General manager Dale Tallon likes the mix of young and old he's been able to develop in little more than two years on the job. He's also changed coaches twice and now has the team under the leadership of Savard, a Hall of Famer and one of the most popular players in team history.
"You know, who knows?" Tallon said of a turnaround. "But I'm very hopeful it's very soon. We're very excited about the way this is going on, and we're trying to get better every day."
Through the middle of March, Chicago had 61 points. Only Phoenix and Los Angeles had fewer in the Western Conference. Tallon said he expects the Blackhawks to have a shot at the playoffs next year, but he knows the reality of his situation.
"If we don't win, then sayonara," he said.
Kurt Kalapach, a 39-year-old season-ticket holder from nearby Hammond, Ind., sits high in the upper level, where he can stand up without blocking anyone's view and stretch his legs.
"I like it up here. I can see all my friends, at least the ones who are left," he said. "It's unfortunate, but that's what happens when you miss the playoffs as long as they have. You have to win for people to come out. ... You can change coaches as many times as you want, but leadership stems from the top."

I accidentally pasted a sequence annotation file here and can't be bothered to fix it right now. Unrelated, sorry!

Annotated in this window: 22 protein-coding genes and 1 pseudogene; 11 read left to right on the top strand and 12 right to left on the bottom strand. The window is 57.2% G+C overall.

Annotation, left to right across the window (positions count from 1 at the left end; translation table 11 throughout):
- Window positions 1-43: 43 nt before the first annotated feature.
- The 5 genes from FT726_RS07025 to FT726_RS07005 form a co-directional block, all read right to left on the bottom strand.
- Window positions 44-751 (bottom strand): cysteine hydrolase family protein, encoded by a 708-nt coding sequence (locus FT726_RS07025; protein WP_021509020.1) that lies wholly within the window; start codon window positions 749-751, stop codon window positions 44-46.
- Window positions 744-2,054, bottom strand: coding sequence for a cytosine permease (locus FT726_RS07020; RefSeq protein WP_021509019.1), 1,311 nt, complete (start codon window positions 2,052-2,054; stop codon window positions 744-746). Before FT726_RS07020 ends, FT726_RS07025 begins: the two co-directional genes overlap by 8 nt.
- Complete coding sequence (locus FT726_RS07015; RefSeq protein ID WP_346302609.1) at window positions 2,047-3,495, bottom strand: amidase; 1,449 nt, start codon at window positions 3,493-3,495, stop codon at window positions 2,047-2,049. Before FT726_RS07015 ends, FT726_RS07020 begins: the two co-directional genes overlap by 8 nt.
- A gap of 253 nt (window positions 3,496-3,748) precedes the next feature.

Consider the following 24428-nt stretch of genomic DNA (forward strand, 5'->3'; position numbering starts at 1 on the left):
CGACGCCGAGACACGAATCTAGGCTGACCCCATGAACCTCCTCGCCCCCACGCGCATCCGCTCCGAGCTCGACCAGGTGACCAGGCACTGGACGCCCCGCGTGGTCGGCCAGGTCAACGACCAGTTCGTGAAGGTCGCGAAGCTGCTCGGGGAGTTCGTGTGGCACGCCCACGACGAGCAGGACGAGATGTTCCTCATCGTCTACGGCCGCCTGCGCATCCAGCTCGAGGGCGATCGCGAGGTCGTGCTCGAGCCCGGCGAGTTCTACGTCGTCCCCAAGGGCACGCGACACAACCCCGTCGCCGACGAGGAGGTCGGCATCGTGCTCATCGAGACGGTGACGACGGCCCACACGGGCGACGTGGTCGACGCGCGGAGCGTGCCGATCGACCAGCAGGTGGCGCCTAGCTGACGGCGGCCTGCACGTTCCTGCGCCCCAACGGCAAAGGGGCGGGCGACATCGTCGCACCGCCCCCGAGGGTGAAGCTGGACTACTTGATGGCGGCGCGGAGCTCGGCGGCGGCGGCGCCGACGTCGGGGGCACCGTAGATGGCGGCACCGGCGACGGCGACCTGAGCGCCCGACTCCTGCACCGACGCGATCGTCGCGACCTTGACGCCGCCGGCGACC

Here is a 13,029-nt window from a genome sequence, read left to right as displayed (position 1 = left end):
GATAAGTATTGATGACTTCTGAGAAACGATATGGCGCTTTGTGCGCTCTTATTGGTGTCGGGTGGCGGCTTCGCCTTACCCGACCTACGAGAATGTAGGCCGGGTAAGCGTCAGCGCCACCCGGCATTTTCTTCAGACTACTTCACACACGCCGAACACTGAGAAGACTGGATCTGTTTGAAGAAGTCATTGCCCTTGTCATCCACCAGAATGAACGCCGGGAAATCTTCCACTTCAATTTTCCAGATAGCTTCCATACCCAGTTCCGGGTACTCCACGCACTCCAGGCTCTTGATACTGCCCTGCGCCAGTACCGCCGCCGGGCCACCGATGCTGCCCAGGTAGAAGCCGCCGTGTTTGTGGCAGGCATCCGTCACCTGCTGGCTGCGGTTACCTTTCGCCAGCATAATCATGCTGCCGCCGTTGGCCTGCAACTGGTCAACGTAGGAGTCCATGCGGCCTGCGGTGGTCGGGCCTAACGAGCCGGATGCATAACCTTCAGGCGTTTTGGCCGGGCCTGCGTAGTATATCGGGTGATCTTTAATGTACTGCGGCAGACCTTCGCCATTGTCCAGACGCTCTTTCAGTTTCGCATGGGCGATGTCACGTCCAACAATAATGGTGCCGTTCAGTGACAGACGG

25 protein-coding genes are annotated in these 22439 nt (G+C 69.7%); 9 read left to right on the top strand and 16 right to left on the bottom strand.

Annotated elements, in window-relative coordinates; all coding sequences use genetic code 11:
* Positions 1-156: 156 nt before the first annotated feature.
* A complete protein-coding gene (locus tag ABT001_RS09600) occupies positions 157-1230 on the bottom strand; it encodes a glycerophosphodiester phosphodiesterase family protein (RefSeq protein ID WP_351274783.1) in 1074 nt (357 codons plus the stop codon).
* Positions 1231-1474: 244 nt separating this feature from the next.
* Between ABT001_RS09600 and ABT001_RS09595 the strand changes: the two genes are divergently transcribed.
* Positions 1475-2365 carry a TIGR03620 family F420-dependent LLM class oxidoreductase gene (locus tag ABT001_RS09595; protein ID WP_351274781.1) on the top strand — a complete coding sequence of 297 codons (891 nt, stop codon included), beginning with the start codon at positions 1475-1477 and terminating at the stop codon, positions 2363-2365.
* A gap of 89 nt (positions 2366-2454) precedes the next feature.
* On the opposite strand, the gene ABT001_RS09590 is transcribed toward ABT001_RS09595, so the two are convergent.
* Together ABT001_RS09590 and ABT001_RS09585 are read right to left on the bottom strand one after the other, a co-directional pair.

He wonders why Wirtz won't televise home games, though a handful have been shown from the United Center this season.
"How do you sell a product if no one can see it?" Kalapach asked.
According to the NHL, four of the league's original six members - the Montreal Canadiens (21,273 fans per game), Toronto Maple Leafs (at least 19,400), Detroit Red Wings (20,066) and New York Rangers (18,200) - have announced sellouts for each home game this season. The Boston Bruins are averaging 14,423 and the Blackhawks 12,772.
Vacant seats are obvious to the players.
"I would be lying if I (didn't) say I don't like when it's empty," said Tuomo Ruutu, the team's first-round pick in 2001. "When it's crowded and it's loud of course everybody likes it. I think it just brings emotion naturally. But we have to play better. We have to earn them back."
Chicago's power play has been near the bottom of the league the last two years. Khabibulin, hampered by injuries last season as Havlat has been this year, recently recorded his first shutout in his 99th game with the Blackhawks. He had 35 when he came to Chicago at the beginning of last season.
"Coming from a place where we had sellouts, it's hard," said Khabibulin, who helped Tampa Bay win the Stanley Cup in 2004. "We know that we have to play better for fans to come back, especially when we're playing at home. We need to have consistent effort and win some games. I hope the fans will come back and the house will be loud."
Savard pledged earlier this season that he won't let himself get down because of the run of poor hockey in yet another miserable season for one of the NHL's original franchises.
"A great jersey, a great franchise and I'm going to keep pushing guys in the right direction," he vowed. "Do the best I can. I'm not giving up. That's for sure."